When programmers Ola Sendecka and Ola Sitarska regularly found themselves to be the only women at tech conferences, hackathons, and meet-ups, they decided to actually do something about it.
That's how Django Girls was born in 2014. "This is an international community of people who work together to make the tech industry, in particular the Python and Django worlds, more inclusive and welcoming," explains Sendecka, a developer at Potato London.
"Our frustration at being the only women in the room, and of needing to prove to people that we have right to be at a tech event or simply being treated as competent professionals, made us realise that nothing will change if we remained idle."
Sitarska and Sendecka (l to r, above), who were colleagues in Potato at the time (Sitarska has since moved on to another job), started small with a workshop in Berlin during the EuroPython conference.
"We had no plans to create a worldwide movement at the time," says Sendecka, who also has her own YouTube channel, Coding Is For Girls . "We first looked for inspiration from people in other communities who were already doing amazing things. We learned what had been successful for workshops like Django Carrots and Rails Girls, and built on top of that.
"Very quickly, we realised things wouldn't be as easy as we'd hoped. For example, as we wanted to focus on complete beginners, we struggled trying to find a tutorial that did not assume that you already knew how to program, so we ended up writing one from scratch."
As programmers, it was tempting for the two Olas to try to build everything correctly from the beginning, but instead they started small, making sure the basics were right. For instance, they used Google Forms as the sign-up process and the website was initially plain HTML and CSS, hosted on GitHub pages, with no automated processes.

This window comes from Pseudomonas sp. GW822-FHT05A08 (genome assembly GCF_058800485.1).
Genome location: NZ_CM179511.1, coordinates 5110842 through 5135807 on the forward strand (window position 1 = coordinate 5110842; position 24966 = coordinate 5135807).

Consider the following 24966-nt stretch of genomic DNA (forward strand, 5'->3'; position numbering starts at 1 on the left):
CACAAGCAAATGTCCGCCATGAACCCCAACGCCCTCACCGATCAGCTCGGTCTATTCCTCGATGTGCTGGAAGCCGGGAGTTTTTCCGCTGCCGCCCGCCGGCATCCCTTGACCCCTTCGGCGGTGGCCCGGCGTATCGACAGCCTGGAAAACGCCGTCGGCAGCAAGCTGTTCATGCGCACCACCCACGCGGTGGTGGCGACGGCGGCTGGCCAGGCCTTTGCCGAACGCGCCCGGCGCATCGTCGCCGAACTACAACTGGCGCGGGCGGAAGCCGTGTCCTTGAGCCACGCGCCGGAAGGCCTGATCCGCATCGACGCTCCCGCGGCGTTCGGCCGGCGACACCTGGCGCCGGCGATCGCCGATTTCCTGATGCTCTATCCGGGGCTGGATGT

Potato, a global partner of Django Girls, sponsored up to four hours a week during working hours for the pair to work on the project, but it soon became clear that they'd have to scale up to meet the demand.
"After the first workshop we were overwhelmed by the positive feedback we received," Sendecka says. "Loads of people approached us asking if we could do the same thing in their country or city. And obviously doing that in so many places was impossible for just two of us.
"However, we realised that there is a crowd of amazing people out there who would love to make a difference. We had a brainstorm with both coaches and participants of our first workshop and we started to put together things that made it possible to spread Django Girls virus: namely, an organisers' manual that explains step-by-step how to put together a tutorial, and another guide on how to coach it."
To say that Django Girls has been an incredible worldwide success is a massive understatement. Since the first workshop almost three years ago, more than 8,300 people have attended a workshop in 68 countries around the world.
"Django Girls grew so much that I still find it incredible," Sendecka says. "Hundreds of people stepped up and organised the workshop for people in their cities. People contribute to our tutorial, resources, and website on a daily basis. Colleagues at Potato pitched in to volunteer as coaches, and the company hosted two London events and sponsored catering.
"Everything we are building around Django Girls is open source, and it is amazing to see how fast things matured and became more polished."
She adds: "The best part of Django Girls for me is the community around it. The whole thing is driven by volunteers, and it attracts people who are generous and kind. Thanks to the movement, I had a chance to meet amazing people, who are doing incredible things and are a giant inspiration for me.
"I’m no longer the only woman in the room. I go to conferences and I see fellow Django Girls giving talks, organising events or Python meet-ups, and getting involved more and more. Our voice is finally being heard."